Since then, Uncle Jay has sent me a reasonable paycheque in return for me not making meth (and following Daddy’s path), as well as for me doing a slightly more than half-ass job tending the corn (our family legacy), and for me to piss into an Erlenmeyer flask in front of Iowa’s creepiest Romanian lab technician (just in case I forgot the former two conditions). The urine was tested on the spot to see if I’d shaken hands with someone who ate a poppyseed bagel since the previous Tuesday; it’s not fun being treated like a disgraced Olympian athlete, but Uncle Jay made cleanliness a condition of keeping Maizie. I mean, everyone I know–hell, the whole country–is baked on drugs, clueless as dirt and morbidly obese. Normally I’d have been the perfect candidate for all three, except, 1) I can’t do drugs if I want my cheque, 2) I’m not entirely stupid and am at least curious about the world and 3) I believe corn is the devil. Try finding rice and soy grocery products in Mahaska County. Good luck. They might as well add that fact to Oskaloosa’s online civic profile: Oskaloosa’s grocers sell a wide array of products into which manufacturers have invisibly inserted a vast family of corn-derived molecules. Should your child decide to go vegetarian or adapt any other questionable dietary lifestyle choice, our grocers and mini-marts will thwart their teen desires at every corner.
Okay, here’s the thing I didn’t mention about the raid: the DEA also found a fake-vintage saltine cracker tin containing two dead men’s index fingers. Dad had been using them to loan authenticity to a long-running cheque fraud scheme, but there was a third finger the DEA didn’t find, which I traded soon after to a DEA server maintenance girl named Carly who was running some scam of her own. In return for the finger, she gave me a killer blowjob and access to the DEA’s real-time geosynchronous surveillance satellite cameras. I could have made something long-term with Carly, except she demanded that I cut off my ponytail and donate it to Locks of Love. Farewell, Carly. Why did I want access to a real-time satellite camera? For my art, of course. Details to come shortly.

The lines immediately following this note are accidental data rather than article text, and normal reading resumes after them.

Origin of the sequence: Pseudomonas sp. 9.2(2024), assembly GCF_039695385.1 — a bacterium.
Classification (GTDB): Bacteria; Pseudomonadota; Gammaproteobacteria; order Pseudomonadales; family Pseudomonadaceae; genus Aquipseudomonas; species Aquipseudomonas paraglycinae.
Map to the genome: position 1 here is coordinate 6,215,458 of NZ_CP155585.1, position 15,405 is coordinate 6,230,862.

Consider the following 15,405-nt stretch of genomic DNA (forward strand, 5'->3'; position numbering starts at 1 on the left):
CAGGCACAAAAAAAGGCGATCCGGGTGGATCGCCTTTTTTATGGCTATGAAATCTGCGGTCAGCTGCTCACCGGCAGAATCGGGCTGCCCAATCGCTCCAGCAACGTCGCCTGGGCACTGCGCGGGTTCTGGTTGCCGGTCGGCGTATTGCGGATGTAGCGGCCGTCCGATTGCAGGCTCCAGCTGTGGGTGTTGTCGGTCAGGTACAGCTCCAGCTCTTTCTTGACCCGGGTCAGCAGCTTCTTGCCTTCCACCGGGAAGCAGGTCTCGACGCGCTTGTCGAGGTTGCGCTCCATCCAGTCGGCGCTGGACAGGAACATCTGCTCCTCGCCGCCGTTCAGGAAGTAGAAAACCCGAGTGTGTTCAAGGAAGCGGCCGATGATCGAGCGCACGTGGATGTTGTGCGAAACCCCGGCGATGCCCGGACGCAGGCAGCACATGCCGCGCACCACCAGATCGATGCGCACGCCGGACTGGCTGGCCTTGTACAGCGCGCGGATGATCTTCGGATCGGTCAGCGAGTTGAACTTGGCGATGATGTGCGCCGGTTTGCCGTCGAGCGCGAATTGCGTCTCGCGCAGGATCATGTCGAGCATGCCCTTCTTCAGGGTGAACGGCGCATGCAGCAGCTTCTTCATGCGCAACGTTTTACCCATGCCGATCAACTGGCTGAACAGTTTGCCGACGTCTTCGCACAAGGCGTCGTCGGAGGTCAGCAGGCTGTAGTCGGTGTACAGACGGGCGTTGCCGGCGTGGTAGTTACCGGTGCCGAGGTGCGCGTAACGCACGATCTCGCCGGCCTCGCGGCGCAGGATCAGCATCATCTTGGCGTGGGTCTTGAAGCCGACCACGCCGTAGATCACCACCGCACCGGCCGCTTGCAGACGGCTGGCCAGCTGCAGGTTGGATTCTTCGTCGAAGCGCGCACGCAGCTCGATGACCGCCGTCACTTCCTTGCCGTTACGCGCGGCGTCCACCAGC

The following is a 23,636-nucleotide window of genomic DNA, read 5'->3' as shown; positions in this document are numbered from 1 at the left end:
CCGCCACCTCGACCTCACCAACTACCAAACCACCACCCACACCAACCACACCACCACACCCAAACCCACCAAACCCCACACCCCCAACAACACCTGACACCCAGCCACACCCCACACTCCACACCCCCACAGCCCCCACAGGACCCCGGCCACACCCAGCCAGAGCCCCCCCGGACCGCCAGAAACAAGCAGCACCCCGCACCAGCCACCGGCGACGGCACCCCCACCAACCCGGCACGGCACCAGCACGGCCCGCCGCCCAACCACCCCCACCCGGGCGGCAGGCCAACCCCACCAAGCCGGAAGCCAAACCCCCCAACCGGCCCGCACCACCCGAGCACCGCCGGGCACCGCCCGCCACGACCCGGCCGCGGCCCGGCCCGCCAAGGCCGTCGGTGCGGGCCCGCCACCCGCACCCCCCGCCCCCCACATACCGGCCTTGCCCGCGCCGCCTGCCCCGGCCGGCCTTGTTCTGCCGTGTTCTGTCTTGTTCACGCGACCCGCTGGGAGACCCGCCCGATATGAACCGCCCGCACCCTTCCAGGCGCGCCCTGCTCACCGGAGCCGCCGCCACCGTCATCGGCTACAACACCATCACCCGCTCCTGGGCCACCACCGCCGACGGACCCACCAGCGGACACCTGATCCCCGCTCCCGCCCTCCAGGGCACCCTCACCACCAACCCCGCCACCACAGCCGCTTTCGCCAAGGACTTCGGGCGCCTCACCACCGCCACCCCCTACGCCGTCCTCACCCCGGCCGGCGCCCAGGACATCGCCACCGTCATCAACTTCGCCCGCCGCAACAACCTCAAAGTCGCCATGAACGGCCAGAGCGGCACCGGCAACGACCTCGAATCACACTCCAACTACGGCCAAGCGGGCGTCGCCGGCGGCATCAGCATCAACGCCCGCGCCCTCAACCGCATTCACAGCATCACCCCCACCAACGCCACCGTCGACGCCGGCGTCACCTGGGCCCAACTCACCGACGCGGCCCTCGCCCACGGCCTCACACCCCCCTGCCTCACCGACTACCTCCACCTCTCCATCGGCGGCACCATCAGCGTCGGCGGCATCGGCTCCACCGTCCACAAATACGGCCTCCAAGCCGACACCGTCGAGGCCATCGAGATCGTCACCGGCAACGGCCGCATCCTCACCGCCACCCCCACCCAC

So the day I got stung by that goddam bee I was out in Maizie, a harvester so luxurious it could shame a gay cruise liner. I was naked, and why not! The ergonomically sensible operator’s cab was fully pressurized and air-conditioned; unibody cab frame, rubber mounts and sound-absorbing material reduced noise levels to near zero. All-round visibility allowed me ample time to throw on some shorts if I saw a visitor arriving on the farm.
I was also listening to some trendy band from Luxembourg or the Vatican or Lichtenstein or the Falkland Islands, one of those places so small that a distinct pie slice of its GDP derives from the sale of postage stamps to collectors and music sales by nanotrendy indie rock bands.
I had my four plasmas on 1) the NFL, 2) some whacked-out Korean game show where people dress in animal costumes to win prizes that look like inflatable vinyl alphabet letters, 3) the DEA real-time satellite view of my farm and 4) a two-way satellite link to an insomniac freak named Charles, who works in the satellite TV media-buying wing of BBDO in Singapore. Charles pays a hundred bucks an hour to watch me work nude in my cab. Did I forget to mention that? Welcome to the new economy. If I can make an extra buck by getting off some Twinkie in another hemisphere, you know what? I’m in. Charles, you unzip your trousers. Zegna trousers, and I know that about you because I read your secret online profile: email@example.com.
In any event, the sexy portion of Charles’s day seemed to have been completed, and the two of us were talking. Specifically, Charles was trashing the state of Iowa, branding it “The Rectangle State.” I quickly disabused him of this notion, pointing out that Colorado is technically the rectangle state.
Charles said, “...
'With this exceptional sequel to Generation X, Douglas Coupland may be one of the smartest, wittiest writers around ... he is a terrifically good writer ... this is a clever, brilliant book.' Esquire
'A delightful Decameron of a book ... rich, educative and even consoling.' Independent
Generation A is set in the near future in a world where bees are extinct, until five unconnected people around the world - in the US, Canada, France, New Zealand and Sri Lanka - are all stung. Their shared experience unites them in ways they never could have imagined.
'[An] intoxicating cocktail of literary influences ... a globally ambitious novel.' Guardian
'One of the most popular serious writers of our time.' Aravind Adiga, Financial Times
'Intellectually provocative.' Times Literary Supplement
'Inventive and unexpectedly moving.' Daily Mail
'Highly recommended. Like Murakami in a thriller-trope mode. Go for it.' William Gibson
'Coupland's audacious flights of fancy, his laugh-out-loud dialogue and his magnificent ability to bring it all back to storytelling and orange-flavour tang, they're all here ... such a treat.' Independent on Sunday